1. What I think are the important trends.
    I have introduced a couple of things that are not in those articles, and ignored some things that are.
  2. My own assessment of them.
    This article is my own assessment of these project management trends. So, it is more of an opinion piece than a data-led article.

I’ve listed a number of the best online articles at the end of this one, so you can see what others are observing. These avoid the ones that focus on trends that seem to support purchase of the products and services the website promotes.

Five Themes

I have assessed the project management trends by five themes:

  1. The Impact of Social Changes
  2. Professional Knowledge and Skills
  3. Trends in Project Management Methodology
  4. Technology-related Project Management Trends
  5. Trends in Project Management Infrastructure

So, let’s get started…

The Impact of Social Changes on Project Management Trends

Many of the trends in project Management are, necessarily, driven by social changes. Projects serve society, so, when societies change, or demographics shift, projects respond. And, therefore, so must our profession.

Perhaps the biggest trend is the growth of economies and infrastructure outside of the once-dominant Western Nations. The so-called BRIC countries, and, to a lesser extend, the MINT countries are investing rapidly.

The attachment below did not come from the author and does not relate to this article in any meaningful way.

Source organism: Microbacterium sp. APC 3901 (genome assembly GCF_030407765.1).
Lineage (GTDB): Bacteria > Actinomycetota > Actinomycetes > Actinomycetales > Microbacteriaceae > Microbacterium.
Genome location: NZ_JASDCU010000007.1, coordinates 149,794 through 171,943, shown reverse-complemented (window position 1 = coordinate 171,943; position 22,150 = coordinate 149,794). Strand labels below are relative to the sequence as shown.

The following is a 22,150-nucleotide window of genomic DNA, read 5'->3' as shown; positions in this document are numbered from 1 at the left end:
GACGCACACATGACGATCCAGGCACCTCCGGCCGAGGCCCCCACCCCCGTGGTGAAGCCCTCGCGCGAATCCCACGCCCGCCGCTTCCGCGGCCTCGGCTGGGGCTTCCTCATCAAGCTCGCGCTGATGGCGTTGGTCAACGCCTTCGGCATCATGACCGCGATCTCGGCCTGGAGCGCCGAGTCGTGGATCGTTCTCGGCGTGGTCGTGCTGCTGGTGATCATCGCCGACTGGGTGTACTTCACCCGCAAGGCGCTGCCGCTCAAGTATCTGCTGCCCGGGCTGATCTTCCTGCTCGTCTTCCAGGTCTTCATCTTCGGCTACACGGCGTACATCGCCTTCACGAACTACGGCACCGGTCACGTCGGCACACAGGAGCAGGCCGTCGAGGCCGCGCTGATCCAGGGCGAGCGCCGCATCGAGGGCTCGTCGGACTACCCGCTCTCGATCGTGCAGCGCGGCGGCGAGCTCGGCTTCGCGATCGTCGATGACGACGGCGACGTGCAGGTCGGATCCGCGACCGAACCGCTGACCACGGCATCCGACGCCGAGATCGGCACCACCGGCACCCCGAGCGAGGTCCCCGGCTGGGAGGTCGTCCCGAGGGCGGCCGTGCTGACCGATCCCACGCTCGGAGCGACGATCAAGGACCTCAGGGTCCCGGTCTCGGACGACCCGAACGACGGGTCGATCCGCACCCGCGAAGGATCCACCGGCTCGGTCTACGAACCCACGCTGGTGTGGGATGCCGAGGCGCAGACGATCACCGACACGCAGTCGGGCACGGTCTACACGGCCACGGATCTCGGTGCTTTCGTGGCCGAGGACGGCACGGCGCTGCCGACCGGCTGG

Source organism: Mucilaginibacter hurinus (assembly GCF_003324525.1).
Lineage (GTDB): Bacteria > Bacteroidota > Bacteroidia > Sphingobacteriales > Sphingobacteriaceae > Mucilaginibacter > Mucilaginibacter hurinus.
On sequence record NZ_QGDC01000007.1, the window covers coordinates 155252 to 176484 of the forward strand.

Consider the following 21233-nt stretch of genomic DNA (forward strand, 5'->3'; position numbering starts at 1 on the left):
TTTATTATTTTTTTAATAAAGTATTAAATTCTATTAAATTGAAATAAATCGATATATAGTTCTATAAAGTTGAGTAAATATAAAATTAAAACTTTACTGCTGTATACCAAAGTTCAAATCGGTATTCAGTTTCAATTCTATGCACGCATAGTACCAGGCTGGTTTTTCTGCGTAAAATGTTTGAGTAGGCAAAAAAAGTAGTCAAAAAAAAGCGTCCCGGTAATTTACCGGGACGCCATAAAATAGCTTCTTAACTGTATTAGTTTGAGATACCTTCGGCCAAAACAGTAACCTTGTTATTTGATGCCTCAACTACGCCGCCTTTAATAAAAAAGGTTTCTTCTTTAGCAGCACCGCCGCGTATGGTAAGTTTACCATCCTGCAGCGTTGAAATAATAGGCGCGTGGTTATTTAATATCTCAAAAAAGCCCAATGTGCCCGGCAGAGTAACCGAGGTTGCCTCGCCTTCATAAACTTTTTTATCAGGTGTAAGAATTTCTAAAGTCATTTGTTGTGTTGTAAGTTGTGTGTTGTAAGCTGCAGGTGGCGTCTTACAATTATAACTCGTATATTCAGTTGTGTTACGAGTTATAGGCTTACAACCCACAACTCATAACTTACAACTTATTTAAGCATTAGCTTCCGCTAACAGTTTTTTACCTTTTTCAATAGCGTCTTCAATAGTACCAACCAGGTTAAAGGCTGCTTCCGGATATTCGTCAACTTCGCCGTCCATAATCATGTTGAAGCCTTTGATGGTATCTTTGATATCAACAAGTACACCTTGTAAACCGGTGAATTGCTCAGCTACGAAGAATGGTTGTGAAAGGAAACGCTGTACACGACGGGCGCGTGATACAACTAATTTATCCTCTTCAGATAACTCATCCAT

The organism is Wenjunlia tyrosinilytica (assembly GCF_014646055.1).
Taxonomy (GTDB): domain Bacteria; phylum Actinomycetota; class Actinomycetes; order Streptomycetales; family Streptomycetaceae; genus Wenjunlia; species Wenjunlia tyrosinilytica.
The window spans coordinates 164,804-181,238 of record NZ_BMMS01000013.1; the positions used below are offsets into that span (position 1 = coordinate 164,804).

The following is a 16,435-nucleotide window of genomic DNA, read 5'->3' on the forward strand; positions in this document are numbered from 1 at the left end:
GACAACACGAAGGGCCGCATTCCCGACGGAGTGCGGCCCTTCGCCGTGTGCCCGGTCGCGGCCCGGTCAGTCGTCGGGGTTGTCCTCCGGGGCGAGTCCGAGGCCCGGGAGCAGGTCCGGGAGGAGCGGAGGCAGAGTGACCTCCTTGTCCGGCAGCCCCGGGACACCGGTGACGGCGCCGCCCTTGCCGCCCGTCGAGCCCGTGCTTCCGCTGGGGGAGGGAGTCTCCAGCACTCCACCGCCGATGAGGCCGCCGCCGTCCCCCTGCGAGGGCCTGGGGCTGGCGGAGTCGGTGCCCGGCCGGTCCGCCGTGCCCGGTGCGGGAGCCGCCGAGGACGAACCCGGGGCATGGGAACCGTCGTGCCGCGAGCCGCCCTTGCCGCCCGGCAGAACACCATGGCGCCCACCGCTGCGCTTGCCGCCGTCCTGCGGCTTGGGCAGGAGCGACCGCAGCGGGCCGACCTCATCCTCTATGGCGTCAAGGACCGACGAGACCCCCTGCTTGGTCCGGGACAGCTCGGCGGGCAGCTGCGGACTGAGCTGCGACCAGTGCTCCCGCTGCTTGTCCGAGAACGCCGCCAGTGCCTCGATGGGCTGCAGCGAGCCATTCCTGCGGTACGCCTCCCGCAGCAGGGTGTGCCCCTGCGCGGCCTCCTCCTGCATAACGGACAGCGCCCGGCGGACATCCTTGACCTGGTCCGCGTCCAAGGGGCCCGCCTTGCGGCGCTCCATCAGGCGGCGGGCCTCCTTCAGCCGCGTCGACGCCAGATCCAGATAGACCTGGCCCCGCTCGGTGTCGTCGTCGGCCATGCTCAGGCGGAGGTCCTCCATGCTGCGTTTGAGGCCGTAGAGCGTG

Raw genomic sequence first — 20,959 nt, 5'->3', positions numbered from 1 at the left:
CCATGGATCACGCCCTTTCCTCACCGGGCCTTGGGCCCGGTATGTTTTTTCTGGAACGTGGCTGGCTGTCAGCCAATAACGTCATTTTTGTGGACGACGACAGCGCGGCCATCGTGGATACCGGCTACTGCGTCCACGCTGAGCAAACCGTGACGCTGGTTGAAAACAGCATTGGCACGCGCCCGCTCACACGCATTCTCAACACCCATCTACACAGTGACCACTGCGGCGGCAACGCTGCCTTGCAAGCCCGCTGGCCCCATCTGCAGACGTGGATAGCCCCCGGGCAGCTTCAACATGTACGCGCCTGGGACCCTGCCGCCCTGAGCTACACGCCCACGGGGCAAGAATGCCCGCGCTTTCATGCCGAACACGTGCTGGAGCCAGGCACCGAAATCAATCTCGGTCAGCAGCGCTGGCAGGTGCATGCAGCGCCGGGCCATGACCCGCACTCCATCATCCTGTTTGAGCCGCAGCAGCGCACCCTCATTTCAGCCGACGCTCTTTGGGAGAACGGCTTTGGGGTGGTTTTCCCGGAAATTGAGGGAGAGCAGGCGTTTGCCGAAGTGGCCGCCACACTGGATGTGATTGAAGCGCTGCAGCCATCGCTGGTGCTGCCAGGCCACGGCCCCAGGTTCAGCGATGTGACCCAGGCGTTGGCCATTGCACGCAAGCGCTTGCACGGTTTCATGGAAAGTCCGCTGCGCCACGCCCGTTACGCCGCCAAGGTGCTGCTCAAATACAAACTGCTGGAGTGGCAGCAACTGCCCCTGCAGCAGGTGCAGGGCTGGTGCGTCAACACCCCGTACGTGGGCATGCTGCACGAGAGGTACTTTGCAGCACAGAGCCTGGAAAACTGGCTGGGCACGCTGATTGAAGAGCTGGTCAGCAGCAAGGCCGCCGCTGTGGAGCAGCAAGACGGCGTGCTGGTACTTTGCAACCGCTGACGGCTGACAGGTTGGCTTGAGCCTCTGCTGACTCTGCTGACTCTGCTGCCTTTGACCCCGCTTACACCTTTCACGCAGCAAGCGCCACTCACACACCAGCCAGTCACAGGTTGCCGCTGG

The BRIC Countries

  • Brazil
  • Russia
  • India
  • China

The MINT Countries

  • Mexico
  • Indonesia
  • Nigeria
  • Turkey

In the PMI’s 2017 report, ‘Project Management Job Growth and the Talent Gap’, PMI finds that up to 2027:

the project management-oriented labor force in seven project-oriented sectors is expected to grow by 33 percent, or nearly 22 million new jobs.  By 2027, employers will need nearly 88 million individuals in project management-oriented roles. China and India will represent more than 75 percent of the total project management-oriented employment.

Project Management Job Growth and Talent Gap 2017–2027: Project Management Institute, May 2017

Diversity of the Project Management Profession

I don’t know enough about the diversity of the profession in different countries and different industries. But, where I’ve worked, it’s been dominated by middle-aged, college-educated men. More diversity is always a good thing.

With early millennials reaching the age when they can start to lead substantial projects, we may see a shift in style. If sociologists and commentators are right, they will be less keen on old-style formal hierarchies, bosses, and review processes. They’ll prefer informal coaching conversations and greater equality among teams. And they should bring new diversity to our profession wherever society allows it.

In multi-cultural societies, I hope we’ll see greater representation from minorities and from women at the senior levels of the profession. I hope that women will continue to rise up executive ranks in and around project management, as they are doing throughout industry. That should continue the long-overdue shift to eliminate the disgraceful gender pay gap that persists in most countries.

Remote Working and Virtual Teams